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Felicity Bradstock

Felicity Bradstock

Felicity Bradstock is a freelance writer specialising in Energy and Finance. She has a Master’s in International Development from the University of Birmingham, UK.

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Could Coal Mines Become a Critical Part of the Renewable Energy Boom?

  • Rare earth mineral deposits found in coal mines have sparked optimism that the mines could become a central part of the clean energy supply chain.
  • The U.S. and other countries may be able to use coal mines to reduce their reliance on China for its rare earth minerals. 
  • While promising, the environmental impact of extracting rare earths from coal mines requires careful assessment for sustainable development.

Just when we thought it was the end of the coal era, the discovery of rare earth mineral deposits could mean that coal mines still have a role to play in the future of the energy sector. There have been proposals for the transformation of coal mines into geothermal facilities and other renewable energy sites, but this discovery could give coal mines a new lease of life for the more conventional purpose of mining. 

There has been a significant global push to move away from coal mining in favor of less dirty fossil fuels and renewable alternatives. Once considered the driver of the industrial revolution, coal is now viewed by many as an unnecessary evil. Simultaneously, the demand for metals and minerals associated with renewable energy production and clean technologies is increasing, making mining for other elements critical. There are seventeen metallic elements, known as rare earth elements (REE), many of which are essential for the manufacturing of everyday technological devices and green energy components, such as batteries and semiconductors. In 1993, 38 percent of the global production of REEs was in China, 33 percent was in the United States, 12 percent in Australia, and 5 percent was in Malaysia and India.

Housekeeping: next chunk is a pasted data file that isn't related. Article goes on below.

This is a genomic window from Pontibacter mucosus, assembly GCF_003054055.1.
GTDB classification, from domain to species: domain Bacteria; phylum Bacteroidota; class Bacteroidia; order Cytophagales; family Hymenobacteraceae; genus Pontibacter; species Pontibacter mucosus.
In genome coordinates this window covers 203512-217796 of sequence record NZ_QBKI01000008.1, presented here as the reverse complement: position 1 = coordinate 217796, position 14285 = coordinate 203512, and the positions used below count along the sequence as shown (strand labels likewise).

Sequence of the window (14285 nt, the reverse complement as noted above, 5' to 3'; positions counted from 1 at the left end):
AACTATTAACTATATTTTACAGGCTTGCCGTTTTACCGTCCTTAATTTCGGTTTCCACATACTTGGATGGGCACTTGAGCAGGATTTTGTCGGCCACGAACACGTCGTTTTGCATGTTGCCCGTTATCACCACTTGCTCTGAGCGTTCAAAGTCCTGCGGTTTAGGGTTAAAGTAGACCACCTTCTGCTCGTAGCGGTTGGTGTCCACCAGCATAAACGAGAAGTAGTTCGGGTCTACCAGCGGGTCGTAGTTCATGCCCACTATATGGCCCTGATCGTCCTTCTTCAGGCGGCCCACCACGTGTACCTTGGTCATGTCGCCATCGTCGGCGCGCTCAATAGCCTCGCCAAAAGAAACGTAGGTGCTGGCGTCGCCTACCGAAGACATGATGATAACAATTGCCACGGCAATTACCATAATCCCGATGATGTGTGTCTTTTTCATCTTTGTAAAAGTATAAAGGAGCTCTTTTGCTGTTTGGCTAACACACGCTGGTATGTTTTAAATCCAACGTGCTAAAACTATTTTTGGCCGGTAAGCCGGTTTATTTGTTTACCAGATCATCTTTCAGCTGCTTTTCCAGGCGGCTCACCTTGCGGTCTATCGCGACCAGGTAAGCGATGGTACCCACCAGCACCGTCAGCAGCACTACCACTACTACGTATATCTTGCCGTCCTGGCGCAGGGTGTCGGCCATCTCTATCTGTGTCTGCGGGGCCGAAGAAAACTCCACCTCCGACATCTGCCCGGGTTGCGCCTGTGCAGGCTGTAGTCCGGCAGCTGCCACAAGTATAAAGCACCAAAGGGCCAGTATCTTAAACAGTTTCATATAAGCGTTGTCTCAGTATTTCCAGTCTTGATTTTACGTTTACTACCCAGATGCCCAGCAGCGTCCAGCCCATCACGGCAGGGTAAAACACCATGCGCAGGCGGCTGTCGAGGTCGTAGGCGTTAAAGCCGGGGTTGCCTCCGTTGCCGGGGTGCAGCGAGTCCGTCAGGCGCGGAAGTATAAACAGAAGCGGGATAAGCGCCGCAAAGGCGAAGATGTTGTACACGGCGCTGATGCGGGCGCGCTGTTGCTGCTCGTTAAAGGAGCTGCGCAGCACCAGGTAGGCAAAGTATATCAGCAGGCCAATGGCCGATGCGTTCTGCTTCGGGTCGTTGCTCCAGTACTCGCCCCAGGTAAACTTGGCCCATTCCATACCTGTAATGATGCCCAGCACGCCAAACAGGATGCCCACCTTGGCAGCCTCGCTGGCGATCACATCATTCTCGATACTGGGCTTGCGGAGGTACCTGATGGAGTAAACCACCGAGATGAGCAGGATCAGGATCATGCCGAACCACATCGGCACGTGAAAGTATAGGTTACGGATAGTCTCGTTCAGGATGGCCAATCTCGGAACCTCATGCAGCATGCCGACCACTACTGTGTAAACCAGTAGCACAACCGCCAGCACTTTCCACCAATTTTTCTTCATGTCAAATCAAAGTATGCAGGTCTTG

This year in May, the U.S. firm Ramaco Resources, researchers from mining consultancy Weir International, and the U.S. Department of Energy’s (DoE) National Energy Technology Laboratory (NETL) published a paper including a technical assessment of REE. In the report it revealed that these minerals were present at a coal mine in Wyoming, suggesting they may be present in other coal sites. Ramaco stated, “Following eighteen months of extensive core drilling and independent chemical analysis, NETL researchers and Ramaco now believe that the Brook Mine property contains perhaps the largest unconventional deposit of REEs discovered in the United States.” 

The discovery came about when Ramaco decided it was no longer worth developing the site as a thermal coal mine due to global changes in the perception of coal since it purchased the location around a decade ago. The company was questioning how it may develop the site using an alternative approach, and the discovery of REE has given the spot great potential for development.